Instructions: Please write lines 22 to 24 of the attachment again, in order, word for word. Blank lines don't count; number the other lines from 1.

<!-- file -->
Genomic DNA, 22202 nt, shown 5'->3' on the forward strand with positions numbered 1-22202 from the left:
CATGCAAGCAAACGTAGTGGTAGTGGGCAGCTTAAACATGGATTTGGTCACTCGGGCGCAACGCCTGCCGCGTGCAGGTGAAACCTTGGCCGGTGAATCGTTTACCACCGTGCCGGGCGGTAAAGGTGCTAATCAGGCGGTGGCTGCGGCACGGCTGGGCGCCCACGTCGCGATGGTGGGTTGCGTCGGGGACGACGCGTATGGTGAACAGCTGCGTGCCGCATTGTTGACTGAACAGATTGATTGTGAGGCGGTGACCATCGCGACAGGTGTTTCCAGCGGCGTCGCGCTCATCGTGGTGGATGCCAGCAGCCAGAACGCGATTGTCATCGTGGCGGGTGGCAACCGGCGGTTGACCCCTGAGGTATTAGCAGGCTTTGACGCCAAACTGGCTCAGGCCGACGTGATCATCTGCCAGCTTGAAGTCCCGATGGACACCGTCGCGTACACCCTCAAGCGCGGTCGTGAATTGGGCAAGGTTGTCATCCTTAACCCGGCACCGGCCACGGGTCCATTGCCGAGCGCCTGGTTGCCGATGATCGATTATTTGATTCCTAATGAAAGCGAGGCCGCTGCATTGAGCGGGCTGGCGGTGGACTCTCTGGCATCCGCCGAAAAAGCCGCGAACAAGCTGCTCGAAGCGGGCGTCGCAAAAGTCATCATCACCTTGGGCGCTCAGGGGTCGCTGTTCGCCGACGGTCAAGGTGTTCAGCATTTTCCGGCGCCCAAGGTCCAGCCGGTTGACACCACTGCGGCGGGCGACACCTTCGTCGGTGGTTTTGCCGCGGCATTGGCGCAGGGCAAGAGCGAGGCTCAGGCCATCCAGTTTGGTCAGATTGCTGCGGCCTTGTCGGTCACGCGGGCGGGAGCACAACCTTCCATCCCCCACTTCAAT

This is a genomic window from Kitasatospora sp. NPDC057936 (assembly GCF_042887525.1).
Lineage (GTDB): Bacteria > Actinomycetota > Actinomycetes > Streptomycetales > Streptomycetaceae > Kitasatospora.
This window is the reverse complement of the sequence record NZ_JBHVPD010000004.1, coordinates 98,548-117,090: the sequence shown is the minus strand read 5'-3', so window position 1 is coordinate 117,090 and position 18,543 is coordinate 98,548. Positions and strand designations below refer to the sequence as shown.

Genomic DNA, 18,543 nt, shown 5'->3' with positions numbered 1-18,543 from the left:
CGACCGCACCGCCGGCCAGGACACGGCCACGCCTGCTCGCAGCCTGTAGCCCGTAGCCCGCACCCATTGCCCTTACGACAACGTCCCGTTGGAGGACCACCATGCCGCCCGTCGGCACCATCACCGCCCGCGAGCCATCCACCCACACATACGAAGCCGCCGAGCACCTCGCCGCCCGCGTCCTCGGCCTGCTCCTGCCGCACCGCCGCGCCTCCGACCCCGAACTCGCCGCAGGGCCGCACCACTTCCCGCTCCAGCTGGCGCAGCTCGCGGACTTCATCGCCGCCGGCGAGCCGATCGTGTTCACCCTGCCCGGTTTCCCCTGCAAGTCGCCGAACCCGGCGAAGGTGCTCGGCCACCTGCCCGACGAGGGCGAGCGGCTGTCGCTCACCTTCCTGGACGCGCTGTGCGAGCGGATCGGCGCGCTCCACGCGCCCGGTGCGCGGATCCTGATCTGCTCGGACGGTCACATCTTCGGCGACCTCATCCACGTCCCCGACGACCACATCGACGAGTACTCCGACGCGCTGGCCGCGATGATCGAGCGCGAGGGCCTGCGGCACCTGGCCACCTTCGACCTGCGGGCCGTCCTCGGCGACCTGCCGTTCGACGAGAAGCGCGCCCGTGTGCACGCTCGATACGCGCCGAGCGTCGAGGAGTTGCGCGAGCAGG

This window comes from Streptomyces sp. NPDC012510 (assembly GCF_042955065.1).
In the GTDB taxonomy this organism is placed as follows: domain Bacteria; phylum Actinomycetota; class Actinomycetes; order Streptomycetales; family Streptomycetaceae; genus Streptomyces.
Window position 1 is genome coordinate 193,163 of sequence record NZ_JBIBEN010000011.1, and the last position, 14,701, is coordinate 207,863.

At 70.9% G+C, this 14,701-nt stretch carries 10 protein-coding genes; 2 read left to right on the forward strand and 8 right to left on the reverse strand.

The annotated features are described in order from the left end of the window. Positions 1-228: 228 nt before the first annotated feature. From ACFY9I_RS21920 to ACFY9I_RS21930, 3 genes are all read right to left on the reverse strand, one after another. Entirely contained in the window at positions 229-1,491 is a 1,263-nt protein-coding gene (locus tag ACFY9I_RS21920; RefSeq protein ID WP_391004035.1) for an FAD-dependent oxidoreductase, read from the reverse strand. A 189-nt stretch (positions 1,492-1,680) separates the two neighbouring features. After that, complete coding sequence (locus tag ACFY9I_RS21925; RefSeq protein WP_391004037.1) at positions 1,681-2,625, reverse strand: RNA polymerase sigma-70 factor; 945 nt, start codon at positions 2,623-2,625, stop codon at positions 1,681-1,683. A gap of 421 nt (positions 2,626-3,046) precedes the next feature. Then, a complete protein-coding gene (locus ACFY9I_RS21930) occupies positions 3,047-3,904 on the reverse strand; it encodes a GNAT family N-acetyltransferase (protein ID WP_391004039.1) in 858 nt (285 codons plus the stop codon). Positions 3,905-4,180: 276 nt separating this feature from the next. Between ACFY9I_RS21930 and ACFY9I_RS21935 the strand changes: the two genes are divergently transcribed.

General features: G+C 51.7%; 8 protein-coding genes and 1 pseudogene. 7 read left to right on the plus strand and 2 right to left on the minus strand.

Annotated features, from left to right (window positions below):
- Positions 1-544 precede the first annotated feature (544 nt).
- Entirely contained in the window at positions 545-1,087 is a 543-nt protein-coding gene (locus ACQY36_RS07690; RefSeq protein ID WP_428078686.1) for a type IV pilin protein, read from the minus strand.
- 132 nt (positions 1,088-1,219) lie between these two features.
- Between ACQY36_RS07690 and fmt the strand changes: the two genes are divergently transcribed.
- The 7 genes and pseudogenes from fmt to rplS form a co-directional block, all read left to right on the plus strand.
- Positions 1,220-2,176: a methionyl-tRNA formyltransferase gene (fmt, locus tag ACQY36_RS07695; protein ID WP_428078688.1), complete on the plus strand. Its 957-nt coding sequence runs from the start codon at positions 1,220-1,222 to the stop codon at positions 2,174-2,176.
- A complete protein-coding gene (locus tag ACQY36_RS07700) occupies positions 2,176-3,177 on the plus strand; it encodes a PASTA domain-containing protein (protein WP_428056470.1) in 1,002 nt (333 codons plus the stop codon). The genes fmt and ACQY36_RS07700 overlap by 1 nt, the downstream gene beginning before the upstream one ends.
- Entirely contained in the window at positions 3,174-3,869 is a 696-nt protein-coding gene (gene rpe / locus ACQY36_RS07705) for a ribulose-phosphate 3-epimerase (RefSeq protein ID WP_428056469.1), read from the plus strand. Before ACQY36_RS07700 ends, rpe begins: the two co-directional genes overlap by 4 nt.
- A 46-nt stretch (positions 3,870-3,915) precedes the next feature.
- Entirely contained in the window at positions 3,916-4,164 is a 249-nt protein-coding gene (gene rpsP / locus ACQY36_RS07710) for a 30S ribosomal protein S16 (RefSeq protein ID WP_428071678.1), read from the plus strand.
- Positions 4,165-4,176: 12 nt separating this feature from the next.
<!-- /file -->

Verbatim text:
- Entirely contained in the window at positions 3,174-3,869 is a 696-nt protein-coding gene (gene rpe / locus ACQY36_RS07705) for a ribulose-phosphate 3-epimerase (RefSeq protein ID WP_428056469.1), read from the plus strand. Before ACQY36_RS07700 ends, rpe begins: the two co-directional genes overlap by 4 nt.
- A 46-nt stretch (positions 3,870-3,915) precedes the next feature.
- Entirely contained in the window at positions 3,916-4,164 is a 249-nt protein-coding gene (gene rpsP / locus ACQY36_RS07710) for a 30S ribosomal protein S16 (RefSeq protein ID WP_428071678.1), read from the plus strand.